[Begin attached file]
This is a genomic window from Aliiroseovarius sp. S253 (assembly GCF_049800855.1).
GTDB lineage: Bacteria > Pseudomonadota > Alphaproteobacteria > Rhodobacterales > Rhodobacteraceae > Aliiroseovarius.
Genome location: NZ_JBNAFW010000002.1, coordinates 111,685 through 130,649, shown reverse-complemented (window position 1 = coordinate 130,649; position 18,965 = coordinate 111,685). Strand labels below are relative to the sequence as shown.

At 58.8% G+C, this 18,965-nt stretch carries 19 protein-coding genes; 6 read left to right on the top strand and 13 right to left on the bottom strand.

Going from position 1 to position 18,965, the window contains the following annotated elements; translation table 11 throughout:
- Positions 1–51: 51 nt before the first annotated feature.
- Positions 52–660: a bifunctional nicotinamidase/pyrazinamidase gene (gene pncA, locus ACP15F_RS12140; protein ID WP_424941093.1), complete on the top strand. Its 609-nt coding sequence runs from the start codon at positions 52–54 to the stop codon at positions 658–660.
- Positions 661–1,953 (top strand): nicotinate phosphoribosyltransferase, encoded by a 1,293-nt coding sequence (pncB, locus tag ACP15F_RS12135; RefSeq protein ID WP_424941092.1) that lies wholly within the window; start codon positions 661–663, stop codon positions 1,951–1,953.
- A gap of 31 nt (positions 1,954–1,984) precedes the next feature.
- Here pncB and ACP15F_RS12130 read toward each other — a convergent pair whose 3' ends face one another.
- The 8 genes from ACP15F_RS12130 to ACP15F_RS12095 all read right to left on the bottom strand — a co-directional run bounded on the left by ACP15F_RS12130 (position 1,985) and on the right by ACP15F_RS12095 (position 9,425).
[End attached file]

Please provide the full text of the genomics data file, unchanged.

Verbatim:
This is a genomic window from Aliiroseovarius sp. S253 (assembly GCF_049800855.1).
GTDB lineage: Bacteria > Pseudomonadota > Alphaproteobacteria > Rhodobacterales > Rhodobacteraceae > Aliiroseovarius.
Genome location: NZ_JBNAFW010000002.1, coordinates 111,685 through 130,649, shown reverse-complemented (window position 1 = coordinate 130,649; position 18,965 = coordinate 111,685). Strand labels below are relative to the sequence as shown.

At 58.8% G+C, this 18,965-nt stretch carries 19 protein-coding genes; 6 read left to right on the top strand and 13 right to left on the bottom strand.

Going from position 1 to position 18,965, the window contains the following annotated elements; translation table 11 throughout:
- Positions 1–51: 51 nt before the first annotated feature.
- Positions 52–660: a bifunctional nicotinamidase/pyrazinamidase gene (gene pncA, locus ACP15F_RS12140; protein ID WP_424941093.1), complete on the top strand. Its 609-nt coding sequence runs from the start codon at positions 52–54 to the stop codon at positions 658–660.
- Positions 661–1,953 (top strand): nicotinate phosphoribosyltransferase, encoded by a 1,293-nt coding sequence (pncB, locus tag ACP15F_RS12135; RefSeq protein ID WP_424941092.1) that lies wholly within the window; start codon positions 661–663, stop codon positions 1,951–1,953.
- A gap of 31 nt (positions 1,954–1,984) precedes the next feature.
- Here pncB and ACP15F_RS12130 read toward each other — a convergent pair whose 3' ends face one another.
- The 8 genes from ACP15F_RS12130 to ACP15F_RS12095 all read right to left on the bottom strand — a co-directional run bounded on the left by ACP15F_RS12130 (position 1,985) and on the right by ACP15F_RS12095 (position 9,425).